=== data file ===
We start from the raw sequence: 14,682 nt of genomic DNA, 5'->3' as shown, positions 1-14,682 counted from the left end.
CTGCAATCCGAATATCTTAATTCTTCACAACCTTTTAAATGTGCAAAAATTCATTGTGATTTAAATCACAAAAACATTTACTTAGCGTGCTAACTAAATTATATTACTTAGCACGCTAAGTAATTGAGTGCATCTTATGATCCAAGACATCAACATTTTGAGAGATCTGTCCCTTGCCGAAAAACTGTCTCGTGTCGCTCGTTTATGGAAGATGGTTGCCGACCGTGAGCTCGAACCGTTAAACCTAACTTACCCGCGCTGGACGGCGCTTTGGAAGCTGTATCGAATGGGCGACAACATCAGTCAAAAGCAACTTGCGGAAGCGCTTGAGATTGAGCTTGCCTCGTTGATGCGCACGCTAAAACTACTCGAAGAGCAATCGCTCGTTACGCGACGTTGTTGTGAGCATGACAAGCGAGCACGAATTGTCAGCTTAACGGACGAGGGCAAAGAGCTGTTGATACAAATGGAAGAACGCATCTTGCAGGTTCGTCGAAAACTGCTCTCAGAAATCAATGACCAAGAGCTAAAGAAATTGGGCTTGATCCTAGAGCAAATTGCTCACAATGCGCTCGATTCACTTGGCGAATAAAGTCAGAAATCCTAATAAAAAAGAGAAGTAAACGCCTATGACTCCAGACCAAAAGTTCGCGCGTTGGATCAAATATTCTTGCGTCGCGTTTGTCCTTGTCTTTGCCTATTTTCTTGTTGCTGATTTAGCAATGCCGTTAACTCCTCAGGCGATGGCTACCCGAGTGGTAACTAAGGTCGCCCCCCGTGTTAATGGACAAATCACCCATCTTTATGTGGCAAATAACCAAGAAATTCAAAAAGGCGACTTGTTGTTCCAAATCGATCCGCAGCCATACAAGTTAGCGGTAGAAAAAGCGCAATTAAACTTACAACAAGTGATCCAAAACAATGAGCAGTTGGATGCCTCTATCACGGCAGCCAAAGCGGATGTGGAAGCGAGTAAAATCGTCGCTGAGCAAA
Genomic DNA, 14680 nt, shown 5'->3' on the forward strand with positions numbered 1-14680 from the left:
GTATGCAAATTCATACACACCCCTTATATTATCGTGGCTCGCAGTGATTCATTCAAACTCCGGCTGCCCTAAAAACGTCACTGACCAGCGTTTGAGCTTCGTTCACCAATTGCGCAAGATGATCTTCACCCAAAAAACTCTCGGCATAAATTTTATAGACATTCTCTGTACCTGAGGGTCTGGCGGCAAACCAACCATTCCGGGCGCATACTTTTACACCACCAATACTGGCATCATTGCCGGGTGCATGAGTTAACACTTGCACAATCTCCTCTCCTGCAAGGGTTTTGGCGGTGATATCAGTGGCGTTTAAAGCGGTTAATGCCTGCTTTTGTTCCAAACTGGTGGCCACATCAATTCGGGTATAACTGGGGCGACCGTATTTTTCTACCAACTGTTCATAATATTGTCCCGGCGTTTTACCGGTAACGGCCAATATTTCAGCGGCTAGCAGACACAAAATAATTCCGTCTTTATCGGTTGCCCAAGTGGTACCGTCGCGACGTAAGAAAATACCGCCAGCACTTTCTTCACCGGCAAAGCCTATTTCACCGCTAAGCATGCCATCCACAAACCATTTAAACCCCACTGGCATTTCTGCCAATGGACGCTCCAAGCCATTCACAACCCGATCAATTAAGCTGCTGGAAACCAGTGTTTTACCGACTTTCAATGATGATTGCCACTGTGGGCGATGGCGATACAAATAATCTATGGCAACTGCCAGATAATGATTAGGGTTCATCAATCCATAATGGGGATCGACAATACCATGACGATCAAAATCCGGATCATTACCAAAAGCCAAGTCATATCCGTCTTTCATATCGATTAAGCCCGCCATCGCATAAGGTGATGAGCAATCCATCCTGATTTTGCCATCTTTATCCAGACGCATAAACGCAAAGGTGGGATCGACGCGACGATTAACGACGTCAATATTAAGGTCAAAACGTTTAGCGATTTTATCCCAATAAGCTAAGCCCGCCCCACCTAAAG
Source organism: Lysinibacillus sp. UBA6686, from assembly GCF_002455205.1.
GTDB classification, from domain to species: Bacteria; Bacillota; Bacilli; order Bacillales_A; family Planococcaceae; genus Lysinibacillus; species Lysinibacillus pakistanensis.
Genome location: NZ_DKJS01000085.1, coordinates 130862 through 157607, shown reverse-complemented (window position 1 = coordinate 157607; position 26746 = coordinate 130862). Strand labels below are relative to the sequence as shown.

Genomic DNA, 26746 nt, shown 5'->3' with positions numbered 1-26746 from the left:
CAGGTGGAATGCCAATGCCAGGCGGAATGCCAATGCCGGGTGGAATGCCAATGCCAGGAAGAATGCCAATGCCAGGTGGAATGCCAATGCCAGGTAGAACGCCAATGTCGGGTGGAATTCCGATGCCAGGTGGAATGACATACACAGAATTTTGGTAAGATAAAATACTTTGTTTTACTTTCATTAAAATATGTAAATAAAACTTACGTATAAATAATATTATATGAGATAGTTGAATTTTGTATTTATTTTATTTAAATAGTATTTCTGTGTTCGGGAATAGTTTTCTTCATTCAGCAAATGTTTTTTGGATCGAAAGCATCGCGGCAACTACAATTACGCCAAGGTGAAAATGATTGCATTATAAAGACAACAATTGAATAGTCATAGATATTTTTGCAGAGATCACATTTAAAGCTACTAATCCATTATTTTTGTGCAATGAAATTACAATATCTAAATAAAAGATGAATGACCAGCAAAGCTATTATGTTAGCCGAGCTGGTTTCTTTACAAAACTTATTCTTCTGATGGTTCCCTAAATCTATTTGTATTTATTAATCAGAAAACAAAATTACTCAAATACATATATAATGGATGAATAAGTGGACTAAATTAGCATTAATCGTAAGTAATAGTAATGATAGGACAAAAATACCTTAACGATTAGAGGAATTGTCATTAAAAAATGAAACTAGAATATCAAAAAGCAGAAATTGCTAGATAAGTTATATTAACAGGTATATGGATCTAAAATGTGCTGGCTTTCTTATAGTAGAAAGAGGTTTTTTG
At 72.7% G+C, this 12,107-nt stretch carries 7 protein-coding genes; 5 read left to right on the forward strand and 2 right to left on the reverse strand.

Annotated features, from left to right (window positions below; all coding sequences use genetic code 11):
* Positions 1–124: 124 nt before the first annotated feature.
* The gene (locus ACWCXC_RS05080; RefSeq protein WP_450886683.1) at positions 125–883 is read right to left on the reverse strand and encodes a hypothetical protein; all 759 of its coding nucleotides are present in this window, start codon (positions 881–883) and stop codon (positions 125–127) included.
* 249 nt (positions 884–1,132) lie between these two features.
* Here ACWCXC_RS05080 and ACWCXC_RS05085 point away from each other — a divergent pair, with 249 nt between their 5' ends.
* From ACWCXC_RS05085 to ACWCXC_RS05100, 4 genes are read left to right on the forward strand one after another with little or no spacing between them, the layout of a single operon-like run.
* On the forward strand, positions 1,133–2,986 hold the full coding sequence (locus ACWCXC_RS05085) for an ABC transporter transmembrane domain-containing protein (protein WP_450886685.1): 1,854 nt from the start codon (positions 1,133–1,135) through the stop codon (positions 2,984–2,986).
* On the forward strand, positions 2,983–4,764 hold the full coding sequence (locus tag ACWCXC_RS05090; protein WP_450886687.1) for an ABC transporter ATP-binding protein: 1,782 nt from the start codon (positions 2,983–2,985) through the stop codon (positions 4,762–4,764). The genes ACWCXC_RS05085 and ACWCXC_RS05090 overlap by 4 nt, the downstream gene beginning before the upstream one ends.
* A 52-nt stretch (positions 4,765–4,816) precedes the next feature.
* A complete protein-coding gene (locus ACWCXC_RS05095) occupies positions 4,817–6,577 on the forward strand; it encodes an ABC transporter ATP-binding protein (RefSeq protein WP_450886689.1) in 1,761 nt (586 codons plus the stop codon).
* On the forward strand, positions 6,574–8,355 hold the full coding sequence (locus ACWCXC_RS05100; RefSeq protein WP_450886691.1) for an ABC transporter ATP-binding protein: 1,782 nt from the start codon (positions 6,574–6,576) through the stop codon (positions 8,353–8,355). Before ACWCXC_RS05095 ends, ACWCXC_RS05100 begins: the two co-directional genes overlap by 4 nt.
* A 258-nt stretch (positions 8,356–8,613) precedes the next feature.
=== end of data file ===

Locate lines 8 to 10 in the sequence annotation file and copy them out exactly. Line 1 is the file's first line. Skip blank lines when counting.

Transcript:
Genomic DNA, 26746 nt, shown 5'->3' with positions numbered 1-26746 from the left:
CAGGTGGAATGCCAATGCCAGGCGGAATGCCAATGCCGGGTGGAATGCCAATGCCAGGAAGAATGCCAATGCCAGGTGGAATGCCAATGCCAGGTAGAACGCCAATGTCGGGTGGAATTCCGATGCCAGGTGGAATGACATACACAGAATTTTGGTAAGATAAAATACTTTGTTTTACTTTCATTAAAATATGTAAATAAAACTTACGTATAAATAATATTATATGAGATAGTTGAATTTTGTATTTATTTTATTTAAATAGTATTTCTGTGTTCGGGAATAGTTTTCTTCATTCAGCAAATGTTTTTTGGATCGAAAGCATCGCGGCAACTACAATTACGCCAAGGTGAAAATGATTGCATTATAAAGACAACAATTGAATAGTCATAGATATTTTTGCAGAGATCACATTTAAAGCTACTAATCCATTATTTTTGTGCAATGAAATTACAATATCTAAATAAAAGATGAATGACCAGCAAAGCTATTATGTTAGCCGAGCTGGTTTCTTTACAAAACTTATTCTTCTGATGGTTCCCTAAATCTATTTGTATTTATTAATCAGAAAACAAAATTACTCAAATACATATATAATGGATGAATAAGTGGACTAAATTAGCATTAATCGTAAGTAATAGTAATGATAGGACAAAAATACCTTAACGATTAGAGGAATTGTCATTAAAAAATGAAACTAGAATATCAAAAAGCAGAAATTGCTAGATAAGTTATATTAACAGGTATATGGATCTAAAATGTGCTGGCTTTCTTATAGTAGAAAGAGGTTTTTTG
At 72.7% G+C, this 12,107-nt stretch carries 7 protein-coding genes; 5 read left to right on the forward strand and 2 right to left on the reverse strand.